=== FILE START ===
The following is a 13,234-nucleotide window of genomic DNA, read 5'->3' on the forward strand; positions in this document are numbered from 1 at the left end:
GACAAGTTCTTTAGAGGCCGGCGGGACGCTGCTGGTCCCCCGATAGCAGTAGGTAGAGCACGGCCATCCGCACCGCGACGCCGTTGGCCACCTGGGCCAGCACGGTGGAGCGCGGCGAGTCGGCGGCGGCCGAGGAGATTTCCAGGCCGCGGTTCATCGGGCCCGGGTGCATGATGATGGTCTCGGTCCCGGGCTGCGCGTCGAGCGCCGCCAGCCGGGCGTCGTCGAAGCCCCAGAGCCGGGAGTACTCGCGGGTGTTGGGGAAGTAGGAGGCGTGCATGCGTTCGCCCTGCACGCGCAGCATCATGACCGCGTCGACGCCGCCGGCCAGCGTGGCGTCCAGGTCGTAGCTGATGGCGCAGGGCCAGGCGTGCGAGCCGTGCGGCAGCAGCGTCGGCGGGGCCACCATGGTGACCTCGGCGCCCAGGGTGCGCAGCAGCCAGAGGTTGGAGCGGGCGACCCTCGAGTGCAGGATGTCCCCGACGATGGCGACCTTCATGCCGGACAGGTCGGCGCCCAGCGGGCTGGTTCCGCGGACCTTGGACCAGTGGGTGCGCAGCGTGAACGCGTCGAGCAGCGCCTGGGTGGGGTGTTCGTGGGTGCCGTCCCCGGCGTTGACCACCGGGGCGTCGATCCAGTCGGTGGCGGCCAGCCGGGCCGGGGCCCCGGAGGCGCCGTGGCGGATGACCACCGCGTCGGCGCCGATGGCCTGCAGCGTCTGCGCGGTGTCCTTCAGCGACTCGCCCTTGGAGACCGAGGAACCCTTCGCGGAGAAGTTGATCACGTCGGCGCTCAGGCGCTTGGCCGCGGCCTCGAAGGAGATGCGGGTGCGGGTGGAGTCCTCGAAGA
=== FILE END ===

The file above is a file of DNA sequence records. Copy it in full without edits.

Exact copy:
The following is a 13,234-nucleotide window of genomic DNA, read 5'->3' on the forward strand; positions in this document are numbered from 1 at the left end:
GACAAGTTCTTTAGAGGCCGGCGGGACGCTGCTGGTCCCCCGATAGCAGTAGGTAGAGCACGGCCATCCGCACCGCGACGCCGTTGGCCACCTGGGCCAGCACGGTGGAGCGCGGCGAGTCGGCGGCGGCCGAGGAGATTTCCAGGCCGCGGTTCATCGGGCCCGGGTGCATGATGATGGTCTCGGTCCCGGGCTGCGCGTCGAGCGCCGCCAGCCGGGCGTCGTCGAAGCCCCAGAGCCGGGAGTACTCGCGGGTGTTGGGGAAGTAGGAGGCGTGCATGCGTTCGCCCTGCACGCGCAGCATCATGACCGCGTCGACGCCGCCGGCCAGCGTGGCGTCCAGGTCGTAGCTGATGGCGCAGGGCCAGGCGTGCGAGCCGTGCGGCAGCAGCGTCGGCGGGGCCACCATGGTGACCTCGGCGCCCAGGGTGCGCAGCAGCCAGAGGTTGGAGCGGGCGACCCTCGAGTGCAGGATGTCCCCGACGATGGCGACCTTCATGCCGGACAGGTCGGCGCCCAGCGGGCTGGTTCCGCGGACCTTGGACCAGTGGGTGCGCAGCGTGAACGCGTCGAGCAGCGCCTGGGTGGGGTGTTCGTGGGTGCCGTCCCCGGCGTTGACCACCGGGGCGTCGATCCAGTCGGTGGCGGCCAGCCGGGCCGGGGCCCCGGAGGCGCCGTGGCGGATGACCACCGCGTCGGCGCCGATGGCCTGCAGCGTCTGCGCGGTGTCCTTCAGCGACTCGCCCTTGGAGACCGAGGAACCCTTCGCGGAGAAGTTGATCACGTCGGCGCTCAGGCGCTTGGCCGCGGCCTCGAAGGAGATGCGGGTGCGGGTGGAGTCCTCGAAGA